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In the introduction of Just Lead!: A No Whining, No Complaining, No Nonsense Practical Guide for Women Leaders in the Church, the authors Sherry Surratt, President and CEO of MOPS International and Jenni Catron, Executive Director of Cross Point Church in Nashville, talk about their first leadership experiences. They both came to an understanding very early in life that they had the potential and responsibility embedded in their DNA to influence others in what they later learned to be leadership. Their road was not always easy, and they made many mistakes along the way, but always there remained this desire to use their gift to change lives in positive ways. Their book centers on leadership in a church setting, but the concepts hold true no matter what your sphere of influence is, whether it is the three kids that show up for breakfast every morning or a full staff of volunteers that show up to serve each weekend.
Their stories resonated with me right away, as I could certainly relate to that “itchy feeling” when I find myself in a situation when lack of leadership is evident. I love the challenge of moving people together toward a common goal, and the natural high that comes from accomplishing something more than I could ever do on my own. But particularly over the last couple of years, I have been a women’s small group leader at my church, so as I read through Just Lead!, I had those experiences in mind. I wanted to take their journey, one “that challenges you to lead well wherever you are.”
The topics in their book range from fear, loneliness, leading men, dreaming big, and communication, but the two that jumped off the page for me included the chapters on insecurity and authenticity.
Am I enough? This question opened the chapter on insecurity, and I admit, this thought has crossed my mind often. I would prepare to lead my small group, attend my coaching meeting, and show up to lead my group with “insecurity smog” hovering around my head. Would I know the answers to their questions? Would I know how to comfort them in their challenges? Would they walk away and never come back? Would I inadvertently offend someone by assuming that they knew too much or too little? Would they like me?
I love how Sherry talks about insecurity saying, “our sense of security and confidence needs to come from God, and his voice should trump the voices and circumstances of our lives.” Any time that I let other voices into my head, it only makes me question myself, which frankly, is pretty selfish. If I am so concentrated on how the situation is making “me” feel, I am eliminating all opportunities to be others-focused. Sherry gives the advice to create daily routines to overcome insecurity, daily reminders of where our worth and value originates. Zephaniah 3:17? Look it up…it is one of those verses to scrawl on our bathroom mirror.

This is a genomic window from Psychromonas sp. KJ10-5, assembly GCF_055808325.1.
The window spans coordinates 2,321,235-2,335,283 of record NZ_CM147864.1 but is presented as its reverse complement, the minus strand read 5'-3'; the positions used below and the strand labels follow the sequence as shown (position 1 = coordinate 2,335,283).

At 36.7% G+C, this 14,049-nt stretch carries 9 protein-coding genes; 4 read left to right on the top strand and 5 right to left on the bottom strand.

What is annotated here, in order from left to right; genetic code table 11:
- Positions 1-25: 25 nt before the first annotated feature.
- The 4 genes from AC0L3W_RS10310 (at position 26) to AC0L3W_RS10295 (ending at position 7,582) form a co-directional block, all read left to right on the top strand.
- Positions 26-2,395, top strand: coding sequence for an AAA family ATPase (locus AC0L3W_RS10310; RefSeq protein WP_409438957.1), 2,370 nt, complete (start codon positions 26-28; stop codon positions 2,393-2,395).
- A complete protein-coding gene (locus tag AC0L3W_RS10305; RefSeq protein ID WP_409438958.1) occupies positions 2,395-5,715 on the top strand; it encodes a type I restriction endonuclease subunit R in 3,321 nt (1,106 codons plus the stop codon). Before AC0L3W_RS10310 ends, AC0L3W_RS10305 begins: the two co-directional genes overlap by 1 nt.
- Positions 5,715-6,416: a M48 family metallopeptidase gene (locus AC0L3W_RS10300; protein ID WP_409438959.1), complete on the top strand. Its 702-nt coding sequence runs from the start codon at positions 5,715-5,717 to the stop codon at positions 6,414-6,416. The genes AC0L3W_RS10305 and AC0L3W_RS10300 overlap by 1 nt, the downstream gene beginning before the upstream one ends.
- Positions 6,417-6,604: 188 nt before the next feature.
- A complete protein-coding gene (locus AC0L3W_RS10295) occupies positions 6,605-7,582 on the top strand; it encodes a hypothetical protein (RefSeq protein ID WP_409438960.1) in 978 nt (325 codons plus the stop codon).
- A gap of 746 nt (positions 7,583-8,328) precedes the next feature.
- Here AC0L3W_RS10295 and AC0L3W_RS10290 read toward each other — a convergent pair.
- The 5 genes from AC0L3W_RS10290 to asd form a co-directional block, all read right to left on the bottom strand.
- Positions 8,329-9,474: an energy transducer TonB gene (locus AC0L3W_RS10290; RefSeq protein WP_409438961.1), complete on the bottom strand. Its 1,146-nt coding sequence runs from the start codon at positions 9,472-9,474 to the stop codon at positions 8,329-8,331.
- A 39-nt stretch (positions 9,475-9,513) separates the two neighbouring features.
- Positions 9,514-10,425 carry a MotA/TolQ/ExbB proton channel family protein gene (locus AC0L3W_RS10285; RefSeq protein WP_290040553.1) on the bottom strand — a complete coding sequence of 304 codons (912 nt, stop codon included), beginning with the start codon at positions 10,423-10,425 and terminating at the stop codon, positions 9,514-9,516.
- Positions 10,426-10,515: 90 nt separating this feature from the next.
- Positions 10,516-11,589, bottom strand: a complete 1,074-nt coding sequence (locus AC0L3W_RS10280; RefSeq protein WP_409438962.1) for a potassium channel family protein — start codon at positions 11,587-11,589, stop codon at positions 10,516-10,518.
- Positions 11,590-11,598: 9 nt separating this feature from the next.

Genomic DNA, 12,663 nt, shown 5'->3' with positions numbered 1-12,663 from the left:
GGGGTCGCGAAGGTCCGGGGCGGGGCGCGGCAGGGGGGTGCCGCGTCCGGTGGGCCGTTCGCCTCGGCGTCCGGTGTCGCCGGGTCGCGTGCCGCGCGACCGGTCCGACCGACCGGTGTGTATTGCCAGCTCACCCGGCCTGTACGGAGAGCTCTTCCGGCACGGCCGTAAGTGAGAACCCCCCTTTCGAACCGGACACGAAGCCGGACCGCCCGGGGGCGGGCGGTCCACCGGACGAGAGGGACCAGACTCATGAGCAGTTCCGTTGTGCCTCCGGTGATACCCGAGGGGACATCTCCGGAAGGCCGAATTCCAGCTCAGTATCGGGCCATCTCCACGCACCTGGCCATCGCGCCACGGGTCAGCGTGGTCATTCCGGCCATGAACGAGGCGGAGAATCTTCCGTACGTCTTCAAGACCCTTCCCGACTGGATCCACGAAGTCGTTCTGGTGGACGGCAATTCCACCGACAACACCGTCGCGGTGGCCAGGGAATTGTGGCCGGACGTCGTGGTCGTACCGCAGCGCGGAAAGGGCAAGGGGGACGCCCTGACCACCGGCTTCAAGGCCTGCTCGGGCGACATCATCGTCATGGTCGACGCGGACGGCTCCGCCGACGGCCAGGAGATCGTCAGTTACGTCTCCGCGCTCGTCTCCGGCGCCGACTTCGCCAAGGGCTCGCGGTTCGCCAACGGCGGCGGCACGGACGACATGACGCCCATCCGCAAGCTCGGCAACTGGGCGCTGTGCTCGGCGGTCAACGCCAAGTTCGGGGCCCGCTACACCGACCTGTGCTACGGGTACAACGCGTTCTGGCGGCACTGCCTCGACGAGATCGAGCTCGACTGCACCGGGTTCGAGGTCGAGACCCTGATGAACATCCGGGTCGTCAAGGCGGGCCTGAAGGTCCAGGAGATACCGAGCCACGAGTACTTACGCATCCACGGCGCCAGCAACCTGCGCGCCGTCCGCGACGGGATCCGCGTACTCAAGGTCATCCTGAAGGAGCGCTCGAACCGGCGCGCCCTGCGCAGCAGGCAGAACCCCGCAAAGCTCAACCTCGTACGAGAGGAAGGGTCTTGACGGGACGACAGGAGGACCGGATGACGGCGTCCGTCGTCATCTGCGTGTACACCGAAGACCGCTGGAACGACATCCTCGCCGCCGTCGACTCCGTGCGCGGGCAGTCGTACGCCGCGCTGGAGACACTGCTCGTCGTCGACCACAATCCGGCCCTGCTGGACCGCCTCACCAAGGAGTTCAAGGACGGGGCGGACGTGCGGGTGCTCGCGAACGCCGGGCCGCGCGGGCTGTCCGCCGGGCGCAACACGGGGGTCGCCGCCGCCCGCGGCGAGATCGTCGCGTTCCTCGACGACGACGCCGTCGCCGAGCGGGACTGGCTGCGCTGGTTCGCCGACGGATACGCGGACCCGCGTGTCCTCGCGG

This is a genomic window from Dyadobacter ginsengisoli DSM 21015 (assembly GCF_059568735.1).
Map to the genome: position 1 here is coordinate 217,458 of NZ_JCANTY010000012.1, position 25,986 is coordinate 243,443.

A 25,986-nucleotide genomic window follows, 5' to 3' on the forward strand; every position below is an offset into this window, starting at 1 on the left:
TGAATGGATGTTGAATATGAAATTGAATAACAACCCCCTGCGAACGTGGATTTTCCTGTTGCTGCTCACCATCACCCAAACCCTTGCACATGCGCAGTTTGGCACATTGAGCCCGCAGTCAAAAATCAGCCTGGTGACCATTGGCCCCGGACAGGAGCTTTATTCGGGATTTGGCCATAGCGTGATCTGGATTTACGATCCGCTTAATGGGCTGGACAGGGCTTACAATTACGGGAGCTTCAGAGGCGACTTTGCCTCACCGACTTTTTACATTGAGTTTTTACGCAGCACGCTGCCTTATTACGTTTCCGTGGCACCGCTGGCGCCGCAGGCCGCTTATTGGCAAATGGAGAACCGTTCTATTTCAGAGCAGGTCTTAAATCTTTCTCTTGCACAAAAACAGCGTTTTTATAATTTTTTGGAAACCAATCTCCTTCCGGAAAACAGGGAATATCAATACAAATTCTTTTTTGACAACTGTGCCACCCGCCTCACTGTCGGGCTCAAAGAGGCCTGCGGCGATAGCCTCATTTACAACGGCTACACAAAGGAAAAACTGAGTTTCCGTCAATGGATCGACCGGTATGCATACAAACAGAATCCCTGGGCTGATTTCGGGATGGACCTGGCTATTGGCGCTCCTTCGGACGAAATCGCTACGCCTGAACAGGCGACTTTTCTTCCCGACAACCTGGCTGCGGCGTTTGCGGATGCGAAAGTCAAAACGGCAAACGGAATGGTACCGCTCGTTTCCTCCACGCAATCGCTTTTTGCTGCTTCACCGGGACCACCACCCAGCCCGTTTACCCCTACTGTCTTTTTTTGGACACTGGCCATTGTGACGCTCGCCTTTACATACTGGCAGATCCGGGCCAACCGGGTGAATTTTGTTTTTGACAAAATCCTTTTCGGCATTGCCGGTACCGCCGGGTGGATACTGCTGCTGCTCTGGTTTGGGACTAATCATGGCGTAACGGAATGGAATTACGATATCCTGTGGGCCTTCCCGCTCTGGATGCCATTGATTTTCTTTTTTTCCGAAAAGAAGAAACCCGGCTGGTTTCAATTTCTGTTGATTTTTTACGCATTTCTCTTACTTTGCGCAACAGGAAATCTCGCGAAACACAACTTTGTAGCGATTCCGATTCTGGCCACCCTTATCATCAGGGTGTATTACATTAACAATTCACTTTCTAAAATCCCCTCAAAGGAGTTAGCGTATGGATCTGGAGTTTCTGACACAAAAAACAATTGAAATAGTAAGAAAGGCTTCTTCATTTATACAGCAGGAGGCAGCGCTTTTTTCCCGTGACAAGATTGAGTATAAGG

Don’t be someone else. This phrase comes up in the chapter on communication when Jenni writes, “Nothing you communicate as a leader will be effective if it feels inauthentic”, and this truly hit home for me. I am part of a large team of women’s small group leaders, and there are many amazing women in the group. It is easy for me to want to be “just like so-and-so” in my leadership style, whether it is the leader who always has her table decked out in seasonal decor or the leader who writes personal notes to her women each week or the leader who always has witty and compelling stories to tell. I am none of those things, and while they are all “good things”, they aren’t “Rachel things”. We each need to find our sweet spot – the way we communicate as leaders that is 100% us. I may not have a tablecloth and candles, but I will make sure we spend a good chunk of time each week just talking about life. I am not over-the-top outgoing, but I’ll always be genuine with how I feel and how I have struggled. Notecards I can’t manage, but e-mail? That I can do.
I have friends in the corporate world that are being told to “lead differently”, and I am glad that Jenni and Sherri are standing up for leaders to be who they are first, and people will be drawn to that genuineness. It’s both refreshing and challenging. If you are going to lead from a place of authenticity, you first need to know who you are, and that can take some serious self-reflection. Instead of being a cheap reflection of someone else, you need to find your own voice.
This book? It lives up to its subtitle: “A No Whining, No Complaining, No Nonsense Practical Guide for Women Leaders in the Church.” It gives specific direction to women leaders and backs it up with their personal experiences and the stories of other women who are in leadership positions across the country. It also ends each chapter with reflection questions, which lends itself well to a group book study. They could have dug deeper with the questions, but it is a great jumping off point to talk through the topics. I could see this book becoming a staple for churches as they look to equip their staff and lay women leaders with the tools to be successful. I could see MOPS groups using it with their steering committees. I could see Christian schools and universities using it to spark discussion about how to lead their classrooms and students in their sphere of influence. I could see individuals (like me) sitting down and doing some serious self-reflection about how I want to use my leadership skills to advance the kingdom of God.
Pick up your copy today…and pass it along to the women leaders at your church or in your circle of friends. Have a discussion about it…grow your skills…and become the leader that God has called you to be.
Disclosure: I was provided with an advance peek at Just Lead! for purposes of this post, but all opinions and experiences are my own.